Mini containers, an energy-efficient solution for small farmers?

To benefit small growers, a team of researchers investigated the concept of mini containers that would consume less energy and produce fewer GHG emissions than conventional full-size reefers.

In an article published in Climate, a team of researchers introduced the concept of mini containers for transporting fresh fruit and vegetables with lower GHG emissions, especially for partial loads compared to conventional refrigerated transport (reefers). [1] The smaller size would benefit small growers, as they wouldn’t have to use an entire reefer for a relatively small harvest. According to the Food and Agriculture Organization of the United Nations (FAO), farms smaller than 2 hectares produce around one third (35%) of the world's food.[2]


The mini containers are 4 × 4 × 4 ft3 (about 1.2 x 1.2 x 1.2 m3) insulated boxes that maintain traceable, controlled environments corresponding to the fresh produce stored in each mini container. Refrigeration and other environmental conditions are maintained by a separate central driving unit powered by batteries that can be charged by renewable energy.

Since mini containers are small, thermally insulated boxes, a non-refrigerated vehicle can be converted into refrigerated transport. Furthermore, when stationary, the mini containers and their central driving units become a scalable refrigerated warehouse.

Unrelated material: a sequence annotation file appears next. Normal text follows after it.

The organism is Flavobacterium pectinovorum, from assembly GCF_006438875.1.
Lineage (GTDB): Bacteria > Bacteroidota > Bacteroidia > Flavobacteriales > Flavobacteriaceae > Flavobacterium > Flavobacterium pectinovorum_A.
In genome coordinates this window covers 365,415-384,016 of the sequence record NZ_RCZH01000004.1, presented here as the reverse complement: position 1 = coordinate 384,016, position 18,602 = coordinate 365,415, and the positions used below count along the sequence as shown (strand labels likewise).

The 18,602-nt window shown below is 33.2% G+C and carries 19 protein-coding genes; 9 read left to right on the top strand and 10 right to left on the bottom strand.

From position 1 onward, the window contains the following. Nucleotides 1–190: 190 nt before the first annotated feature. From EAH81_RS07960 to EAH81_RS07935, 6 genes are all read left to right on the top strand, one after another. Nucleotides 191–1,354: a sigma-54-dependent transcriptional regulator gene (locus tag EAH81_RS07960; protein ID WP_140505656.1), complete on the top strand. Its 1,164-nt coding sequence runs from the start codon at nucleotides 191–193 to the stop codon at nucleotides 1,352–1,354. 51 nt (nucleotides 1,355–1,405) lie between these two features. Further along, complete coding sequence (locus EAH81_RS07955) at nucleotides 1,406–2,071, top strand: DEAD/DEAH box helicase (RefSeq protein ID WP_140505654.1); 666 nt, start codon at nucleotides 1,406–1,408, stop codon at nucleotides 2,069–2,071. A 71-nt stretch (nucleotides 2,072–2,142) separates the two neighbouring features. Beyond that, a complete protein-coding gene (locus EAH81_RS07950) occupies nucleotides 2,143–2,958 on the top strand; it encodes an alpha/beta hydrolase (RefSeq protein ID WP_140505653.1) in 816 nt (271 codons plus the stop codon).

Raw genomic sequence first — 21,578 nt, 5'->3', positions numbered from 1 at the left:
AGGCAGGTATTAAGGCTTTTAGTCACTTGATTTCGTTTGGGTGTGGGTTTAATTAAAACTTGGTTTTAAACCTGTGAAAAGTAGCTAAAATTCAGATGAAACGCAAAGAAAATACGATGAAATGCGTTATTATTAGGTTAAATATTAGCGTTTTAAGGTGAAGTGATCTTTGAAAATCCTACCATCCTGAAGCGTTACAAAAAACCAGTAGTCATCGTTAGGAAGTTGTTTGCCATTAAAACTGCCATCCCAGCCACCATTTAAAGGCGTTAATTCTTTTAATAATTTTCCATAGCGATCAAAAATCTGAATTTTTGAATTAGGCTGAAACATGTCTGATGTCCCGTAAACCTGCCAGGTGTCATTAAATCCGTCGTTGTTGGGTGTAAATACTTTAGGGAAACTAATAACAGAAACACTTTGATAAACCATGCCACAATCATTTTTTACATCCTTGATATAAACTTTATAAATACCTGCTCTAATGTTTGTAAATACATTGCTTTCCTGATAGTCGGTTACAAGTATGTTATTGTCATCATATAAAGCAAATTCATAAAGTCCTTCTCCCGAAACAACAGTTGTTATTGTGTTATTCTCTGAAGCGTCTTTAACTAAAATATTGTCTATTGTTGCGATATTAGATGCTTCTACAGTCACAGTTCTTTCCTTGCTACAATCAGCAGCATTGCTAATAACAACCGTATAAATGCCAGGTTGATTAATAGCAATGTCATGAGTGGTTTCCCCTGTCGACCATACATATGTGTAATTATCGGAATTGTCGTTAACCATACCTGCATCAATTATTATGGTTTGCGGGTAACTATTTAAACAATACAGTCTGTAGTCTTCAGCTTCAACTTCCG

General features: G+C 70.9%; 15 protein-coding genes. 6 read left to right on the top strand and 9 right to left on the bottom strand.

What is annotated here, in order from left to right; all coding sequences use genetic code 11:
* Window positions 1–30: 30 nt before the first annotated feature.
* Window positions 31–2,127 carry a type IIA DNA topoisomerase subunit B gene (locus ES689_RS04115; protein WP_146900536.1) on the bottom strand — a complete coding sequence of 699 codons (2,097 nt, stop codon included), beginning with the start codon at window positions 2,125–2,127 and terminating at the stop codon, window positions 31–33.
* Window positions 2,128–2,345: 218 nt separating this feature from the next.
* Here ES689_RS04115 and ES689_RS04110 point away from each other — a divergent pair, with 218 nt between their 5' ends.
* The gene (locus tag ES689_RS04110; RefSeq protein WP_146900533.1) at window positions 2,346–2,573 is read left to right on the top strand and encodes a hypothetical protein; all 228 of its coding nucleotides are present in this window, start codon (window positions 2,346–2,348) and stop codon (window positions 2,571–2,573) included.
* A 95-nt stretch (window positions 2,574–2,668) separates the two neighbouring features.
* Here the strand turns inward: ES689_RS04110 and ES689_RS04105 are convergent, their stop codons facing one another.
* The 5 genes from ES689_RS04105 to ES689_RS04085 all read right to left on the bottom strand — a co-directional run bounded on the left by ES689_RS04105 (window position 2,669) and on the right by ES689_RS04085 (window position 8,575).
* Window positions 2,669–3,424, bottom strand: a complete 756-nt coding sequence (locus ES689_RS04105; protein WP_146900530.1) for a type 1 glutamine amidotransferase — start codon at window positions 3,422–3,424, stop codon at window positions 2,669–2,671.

The heat loads on the mini container were calculated for four different types of insulation to help optimise their design. A comparison of the energy intensity and corresponding GHG emissions for two climates, Phoenix, Arizona, USA (hot climate) and Chicago, Illinois, USA (cold climate), was made for mini containers and conventional reefers transporting tomatoes. Their results showed that, for partial reefer loads less than 72% and 85% for Phoenix and Chicago, respectively, the use of mini containers reduces energy consumption and GHG emissions because of the reduced volume requiring refrigeration. Above those thresholds, their calculations indicated that there was no longer a benefit to using a mini container rather than a conventional reefer.


For more information, the research article is available on FRIDOC, thanks to an agreement with MDPI.



Did you know? The IIR is a partner of the ENOUGH research project that aims to address and reduce emissions from the food cold chain.



Read our Informatory Note on the carbon footprint of the cold chain




[1] Syam, M.M.; Cabrera-Calderon, S.; Vijayan, K.A.; Balaji, V.; Phelan, P.E.; Villalobos, J.R. Mini Containers to Improve the Cold Chain Energy Efficiency and Carbon Footprint. Climate 2022, 10, 76.

[2] Lowder, S. K., Sánchez, M. V., & Bertini, R. (2021). Which farms feed the world and has farmland become more concentrated?. World Development, 142, 105455.

[3] FAO. Small family farmers produce a third of the world’s food (23 April 2021).


Credits image: U.S. Department of Agriculture (public domain/free image)